Christians Challenge Microsoft to Support OpenDocument for Disadvantaged
Vision-impaired citizens of Massachusetts have found new allies in their efforts to defend their right of access to public documents. The effort by Microsoft to impose a proprietary, non-standard format for public documents is the threat to such access. Massachusetts CIO Peter Quinn recently chose the OASIS OpenDocument and Adobe PDF as standards for public documents instead of Microsoft's incompatible, proprietary XML format. He faces a well-financed political attack for that choice. Joining advocates for the vision-impaired are proponents of free and open standards led by spokesman Don Parris, an ordained minister and libre software advocate.
Microsoft has made the Massachusetts decision to adopt OpenDocument as a standard appear to be one of locking out Microsoft. In reality, it is a rejection of Microsoft's proprietary document format, a format which hampers interoperability and shuts out competing office productivity programs. Parris finds this recasting of Massachusetts' decision disturbing, "Microsoft stated they were railroaded in Massachusetts. The truth is Microsoft has chosen not to support the OpenDocument format (ODF), thus ignoring the needs of Massachusetts' visually-impaired employees. Their unwillingness to support ODF sends the wrong message to visually-impaired people. It says Microsoft doesn't care if visually-impaired people have a need to share documents across office suites running on different operating systems." Currently, Microsoft Office has a monopoly on productivity software adapted to visually impaired users. Their refusal to support ODF effectively bars such users from access to ODF documents.
Unlike Microsoft's proprietary XML format, the OpenDocument format was developed by a consortium of large companies and non-profit organizations to be an open standard that anyone can support. As ZDNet's David Berlind observed, "Compared to OXRS, ODF gives open source developers the latitude to pick whatever open source license they want, which is one reason why it passed Massachusetts' test for openness and why ODF was ultimately selected as a standard format for storing the state's documents." OpenDocument is more mature and more widely tested than Microsoft's own XML format (OXRS or MSXML), which won't be available until MS Office 12 is released sometime in 2006. Meanwhile, OpenDocument has been, or is being, adopted by a number of governments outside the United States. Because OpenDocument can be supported by anyone, Microsoft has the option to support OpenDocument alongside their own proprietary format.
The libre software proponents, consisting mostly of Christian ministers and laymen, consider Microsoft's reaction to Massachusetts' decision appalling. "Rather than meet their customer's requirements, Microsoft is attempting to hold hostage the visually-impaired by not supporting OpenDocument when they could do so with relative ease," said Parris. It is the visually-impaired people who stand to lose the most in Microsoft's fight against OpenDocument in Massachusetts. Visually-impaired people deserve to enjoy the same document sharing capabilities as other people. Lee Dambrosky, a visually-impaired mission worker who has joined with the clergy in their challenge to Microsoft, agrees they should support the OpenDocument format.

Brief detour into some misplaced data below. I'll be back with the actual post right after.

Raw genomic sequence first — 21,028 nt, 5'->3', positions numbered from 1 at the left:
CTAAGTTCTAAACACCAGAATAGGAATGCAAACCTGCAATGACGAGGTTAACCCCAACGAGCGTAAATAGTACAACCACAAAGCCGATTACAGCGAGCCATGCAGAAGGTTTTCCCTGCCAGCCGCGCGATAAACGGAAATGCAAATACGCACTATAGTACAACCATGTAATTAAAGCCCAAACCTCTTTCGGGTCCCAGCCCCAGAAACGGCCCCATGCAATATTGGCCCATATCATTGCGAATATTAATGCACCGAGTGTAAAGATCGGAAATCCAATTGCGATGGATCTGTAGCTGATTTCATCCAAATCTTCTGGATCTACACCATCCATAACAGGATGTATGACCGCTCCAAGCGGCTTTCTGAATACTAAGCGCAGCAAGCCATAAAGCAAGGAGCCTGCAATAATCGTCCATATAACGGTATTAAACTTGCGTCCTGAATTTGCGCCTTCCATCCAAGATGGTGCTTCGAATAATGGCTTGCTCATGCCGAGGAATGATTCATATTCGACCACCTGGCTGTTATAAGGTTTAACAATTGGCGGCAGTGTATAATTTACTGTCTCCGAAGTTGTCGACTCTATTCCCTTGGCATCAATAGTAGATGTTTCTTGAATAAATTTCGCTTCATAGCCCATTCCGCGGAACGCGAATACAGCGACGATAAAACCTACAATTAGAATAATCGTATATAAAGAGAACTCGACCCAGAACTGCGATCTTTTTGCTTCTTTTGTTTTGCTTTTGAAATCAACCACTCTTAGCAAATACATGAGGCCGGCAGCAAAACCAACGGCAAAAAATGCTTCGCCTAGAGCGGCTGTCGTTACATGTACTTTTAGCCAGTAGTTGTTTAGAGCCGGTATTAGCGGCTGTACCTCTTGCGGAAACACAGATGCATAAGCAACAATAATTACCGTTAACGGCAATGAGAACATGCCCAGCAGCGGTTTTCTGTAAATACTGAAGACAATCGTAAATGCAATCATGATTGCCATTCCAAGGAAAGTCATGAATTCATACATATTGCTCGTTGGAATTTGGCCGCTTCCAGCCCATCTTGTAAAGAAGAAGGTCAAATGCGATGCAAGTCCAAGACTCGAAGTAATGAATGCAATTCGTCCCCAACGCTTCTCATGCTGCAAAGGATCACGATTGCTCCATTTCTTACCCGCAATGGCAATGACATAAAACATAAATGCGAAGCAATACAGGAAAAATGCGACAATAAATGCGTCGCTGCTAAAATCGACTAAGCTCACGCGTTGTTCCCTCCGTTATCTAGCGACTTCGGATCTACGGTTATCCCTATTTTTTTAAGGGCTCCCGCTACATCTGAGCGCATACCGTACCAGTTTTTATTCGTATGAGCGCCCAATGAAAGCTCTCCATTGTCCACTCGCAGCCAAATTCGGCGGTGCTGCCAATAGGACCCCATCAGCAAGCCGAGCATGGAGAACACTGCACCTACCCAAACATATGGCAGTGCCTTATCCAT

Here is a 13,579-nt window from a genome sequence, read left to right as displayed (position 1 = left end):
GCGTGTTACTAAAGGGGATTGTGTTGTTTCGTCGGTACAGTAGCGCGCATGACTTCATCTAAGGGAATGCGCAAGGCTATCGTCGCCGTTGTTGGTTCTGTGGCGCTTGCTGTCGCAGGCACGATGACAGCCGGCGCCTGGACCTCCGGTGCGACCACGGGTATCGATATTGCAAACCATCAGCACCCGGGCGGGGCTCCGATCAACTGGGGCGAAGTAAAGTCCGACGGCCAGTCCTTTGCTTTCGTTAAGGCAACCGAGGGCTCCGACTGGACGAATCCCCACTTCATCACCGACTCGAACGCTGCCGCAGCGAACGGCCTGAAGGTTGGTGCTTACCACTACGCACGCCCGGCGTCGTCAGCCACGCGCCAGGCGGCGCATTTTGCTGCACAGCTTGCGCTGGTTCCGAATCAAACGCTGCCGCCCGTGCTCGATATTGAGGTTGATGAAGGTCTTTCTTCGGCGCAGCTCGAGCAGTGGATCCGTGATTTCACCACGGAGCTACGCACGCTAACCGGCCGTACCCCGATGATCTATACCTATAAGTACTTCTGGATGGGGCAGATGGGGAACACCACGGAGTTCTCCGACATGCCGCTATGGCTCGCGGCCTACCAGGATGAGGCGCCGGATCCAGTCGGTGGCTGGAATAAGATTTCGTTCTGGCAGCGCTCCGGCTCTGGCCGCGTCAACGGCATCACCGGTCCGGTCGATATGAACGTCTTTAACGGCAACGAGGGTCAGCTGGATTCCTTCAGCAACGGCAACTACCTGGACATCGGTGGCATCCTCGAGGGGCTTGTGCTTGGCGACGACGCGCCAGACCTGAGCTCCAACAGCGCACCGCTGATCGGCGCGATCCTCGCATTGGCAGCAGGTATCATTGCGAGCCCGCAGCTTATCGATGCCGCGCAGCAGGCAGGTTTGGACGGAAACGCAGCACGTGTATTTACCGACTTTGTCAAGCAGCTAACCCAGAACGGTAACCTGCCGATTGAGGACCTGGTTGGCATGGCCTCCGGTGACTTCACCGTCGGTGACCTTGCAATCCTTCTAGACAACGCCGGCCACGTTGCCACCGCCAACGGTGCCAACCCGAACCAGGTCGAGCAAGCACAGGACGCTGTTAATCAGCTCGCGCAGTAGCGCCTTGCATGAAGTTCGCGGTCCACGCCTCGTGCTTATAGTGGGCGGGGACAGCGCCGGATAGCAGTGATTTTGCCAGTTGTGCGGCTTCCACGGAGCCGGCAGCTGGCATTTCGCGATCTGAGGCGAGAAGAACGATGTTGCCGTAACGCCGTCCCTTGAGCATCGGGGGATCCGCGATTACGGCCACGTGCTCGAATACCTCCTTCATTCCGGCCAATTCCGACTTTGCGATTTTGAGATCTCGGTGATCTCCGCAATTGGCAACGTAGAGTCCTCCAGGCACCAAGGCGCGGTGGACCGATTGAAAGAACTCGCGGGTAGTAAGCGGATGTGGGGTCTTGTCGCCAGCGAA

The Visually-impaired are not the only ones who will be negatively impacted by the lack of OpenDocument support in Microsoft Office. Low-income people seeking to lift themselves out of their poverty could face extensive difficulty trying to share documents with businesses requiring Microsoft's native document format for compatibility purposes. Low-income users could hardly afford Microsoft Office, the most expensive suite in common use today. OpenDocument gives low-income users, who are more likely to use OpenOffice.org than the costly Microsoft Office, an opportunity to run a powerful office suite to manage their entrepreneurial ventures, or even to work as free-lance writers. Additionally, the failure of government agencies to Adopt OpenDocument as a standard format could be viewed as depriving the less fortunate of their right to equal access to government information. The group of Christians believes it is imperative they speak up for the disadvantaged because many of them don't even realize there is a standard document format that will benefit them.
IBM and Sun Microsystems have been encouraging businesses and other entities to adopt OpenDocument. Vendors of office suites that do support OpenDocument have pledged to add in features that help the visually-impaired. However, until that happens -- or Microsoft supports OpenDocument -- the visually-impaired will lose out on the benefits that OpenDocument offers all users around the globe. The group encourages Microsoft's customers to request support for the OpenDocument format, so everyone can share documents across operating system platforms and office suites. People can visit the OpenDocument Fellowship web site (www.opendocumentfellowship.org) to sign a petition for this purpose.
Oakdale Christian Fellowship
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